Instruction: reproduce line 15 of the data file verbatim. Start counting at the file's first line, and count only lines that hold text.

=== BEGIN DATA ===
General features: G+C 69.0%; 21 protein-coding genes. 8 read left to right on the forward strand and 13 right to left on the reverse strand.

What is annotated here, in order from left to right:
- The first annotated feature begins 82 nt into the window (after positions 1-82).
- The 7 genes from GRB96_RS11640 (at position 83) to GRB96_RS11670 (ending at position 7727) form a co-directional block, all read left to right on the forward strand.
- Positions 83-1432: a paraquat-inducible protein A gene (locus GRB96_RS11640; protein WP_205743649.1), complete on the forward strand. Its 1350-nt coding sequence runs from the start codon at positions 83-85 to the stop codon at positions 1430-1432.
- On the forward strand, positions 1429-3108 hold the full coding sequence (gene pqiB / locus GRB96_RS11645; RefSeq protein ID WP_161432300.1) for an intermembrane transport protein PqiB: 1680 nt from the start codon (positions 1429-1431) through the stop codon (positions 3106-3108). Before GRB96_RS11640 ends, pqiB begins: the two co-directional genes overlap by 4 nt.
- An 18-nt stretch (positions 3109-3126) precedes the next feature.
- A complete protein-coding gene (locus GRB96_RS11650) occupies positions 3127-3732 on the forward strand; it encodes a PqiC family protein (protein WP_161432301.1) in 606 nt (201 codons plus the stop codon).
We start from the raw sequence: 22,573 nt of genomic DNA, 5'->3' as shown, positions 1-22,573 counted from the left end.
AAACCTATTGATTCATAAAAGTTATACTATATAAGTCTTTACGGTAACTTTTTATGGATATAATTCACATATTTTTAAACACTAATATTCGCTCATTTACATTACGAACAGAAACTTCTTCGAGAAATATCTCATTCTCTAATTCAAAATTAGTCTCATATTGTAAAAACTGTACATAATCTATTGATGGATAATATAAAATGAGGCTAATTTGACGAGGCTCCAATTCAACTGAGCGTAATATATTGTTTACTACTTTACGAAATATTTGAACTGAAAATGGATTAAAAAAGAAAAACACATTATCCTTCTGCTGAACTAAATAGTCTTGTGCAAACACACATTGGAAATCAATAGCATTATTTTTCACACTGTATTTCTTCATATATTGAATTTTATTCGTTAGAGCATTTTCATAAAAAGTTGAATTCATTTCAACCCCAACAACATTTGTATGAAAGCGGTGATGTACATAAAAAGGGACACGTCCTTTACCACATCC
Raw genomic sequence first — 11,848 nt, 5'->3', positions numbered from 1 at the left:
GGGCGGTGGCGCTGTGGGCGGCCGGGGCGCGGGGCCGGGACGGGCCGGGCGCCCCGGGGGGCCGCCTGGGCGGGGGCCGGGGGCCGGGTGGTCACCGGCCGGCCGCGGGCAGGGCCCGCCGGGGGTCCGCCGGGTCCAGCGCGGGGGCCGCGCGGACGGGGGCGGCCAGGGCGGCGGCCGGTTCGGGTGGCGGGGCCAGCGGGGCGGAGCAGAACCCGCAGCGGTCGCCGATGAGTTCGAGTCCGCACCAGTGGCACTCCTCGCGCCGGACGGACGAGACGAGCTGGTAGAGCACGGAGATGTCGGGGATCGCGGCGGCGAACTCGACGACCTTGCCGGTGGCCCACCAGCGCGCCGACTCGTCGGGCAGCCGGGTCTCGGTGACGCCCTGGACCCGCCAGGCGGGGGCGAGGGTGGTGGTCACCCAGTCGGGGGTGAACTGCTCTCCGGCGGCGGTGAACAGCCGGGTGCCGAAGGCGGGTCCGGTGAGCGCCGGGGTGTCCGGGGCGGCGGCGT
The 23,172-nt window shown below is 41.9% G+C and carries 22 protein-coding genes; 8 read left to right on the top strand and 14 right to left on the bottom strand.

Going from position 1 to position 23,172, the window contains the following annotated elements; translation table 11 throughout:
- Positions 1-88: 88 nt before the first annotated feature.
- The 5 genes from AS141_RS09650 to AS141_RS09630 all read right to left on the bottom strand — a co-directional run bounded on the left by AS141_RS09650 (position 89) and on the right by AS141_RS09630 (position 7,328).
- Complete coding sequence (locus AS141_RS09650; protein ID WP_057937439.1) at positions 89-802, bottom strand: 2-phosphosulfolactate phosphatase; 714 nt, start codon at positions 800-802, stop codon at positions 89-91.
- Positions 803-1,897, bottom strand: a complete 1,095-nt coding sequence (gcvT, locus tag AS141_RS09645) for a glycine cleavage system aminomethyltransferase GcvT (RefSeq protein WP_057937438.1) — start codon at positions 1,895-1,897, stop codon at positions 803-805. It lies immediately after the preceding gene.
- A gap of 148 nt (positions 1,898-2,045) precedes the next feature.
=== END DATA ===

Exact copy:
- Positions 1-88: 88 nt before the first annotated feature.